- Prevent blisters and insulate your feet from the cold.
- Secure a bandage, make a sling, and other first aid necessities.
Chewing gum’s uses extend beyond simply a way to freshen your breath or de-stress (in fact, it’s scientifically proven to reduce anxiety and improve mental alertness). It can also be used to bind broken items back together temporarily, as bait for catfish when combined with sugar, and as a barter item.
#7: Dental Floss
Obviously, maintaining good oral hygiene is always important. However, there are hundreds of ways that dental floss may save you when you’re in a pinch, and it all comes down to cordage. You can use dental floss to…
- Construct a shelter.
- Make weapons or a hunting spear--simply lash a knife to a stick.
- Sew ripped clothing.
- Keep food airtight and tie up bags.
- Hang wet clothes.
Essentially, it’s smart to keep containers of dental floss in your bug-out bag, car, home, and other locations. You never know when you’ll need an extra source of cordage!
A wheelbarrow is a bit less surprising as a survival item. It’s an easy way to transport drinkable water, food from your garden, or firewood. Save your back the trouble and invest in a wheelbarrow sooner rather than later.
#9: Cardboard Rolls and Lint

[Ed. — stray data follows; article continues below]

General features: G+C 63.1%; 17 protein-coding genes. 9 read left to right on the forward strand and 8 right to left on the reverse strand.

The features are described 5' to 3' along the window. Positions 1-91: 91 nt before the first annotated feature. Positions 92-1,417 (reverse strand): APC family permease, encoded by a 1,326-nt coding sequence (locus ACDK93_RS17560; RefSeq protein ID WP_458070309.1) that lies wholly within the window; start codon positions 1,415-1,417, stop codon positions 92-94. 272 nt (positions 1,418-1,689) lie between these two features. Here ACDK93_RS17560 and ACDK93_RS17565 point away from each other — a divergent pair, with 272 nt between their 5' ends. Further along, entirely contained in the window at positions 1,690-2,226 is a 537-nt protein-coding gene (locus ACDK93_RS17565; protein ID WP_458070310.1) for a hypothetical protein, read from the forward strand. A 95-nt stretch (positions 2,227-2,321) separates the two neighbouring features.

As mentioned, starting a fire when your electricity has gone out is an essential skill for any preparedness-minded individual. And cardboard rolls from your toilet paper and paper towel supply, combined with lint, will make the fire-starting process a whole lot easier. Stuff the roll with lint and finish it off by wrapping it in brown craft paper. Voila--you’ll have an effective tinder for a firestarter in your hearth.
#10: Cat Litter
You may not own a cat, but that doesn’t mean you couldn’t use some cat litter in your supply of survival items. Cat litter can be used as a material to keep pesky rodents out of your grains and canned goods supply. It’s also a major help when your car gets stuck in snowy slush--simply pour it in the path of your wheel, and you’ll have traction in no time!
#11: Mason Jars
If you haven’t yet dived into the world of canning and preserving food, it’s better late than never. Save your mason jars and glass bottles to store your preserved items. Additionally, you can use them to store sauces and juices you may make while access to a grocery store is limited or hindered.
#12: Tampons and Pads
If you or a family member happens to have a supply of tampons and pads handy, lucky you. Aside from their intended purpose, they can be used to…
- Start a fire, as a source of tinder.
- Stop bleeding in wounds. They are a terrific sterile dressing!
- Craft a cold compress for aches, pains, and other injuries.
- Exchange in a barter situation.
There you have it: A full 12 items you may not have expected to come in handy during a crisis. I encourage you to take the time now to stock up on supplies--the expected and unexpected--before it’s too late.
Please add to our list with our unusual household items in the comments below.
Preparedness Advisor, My Patriot Supply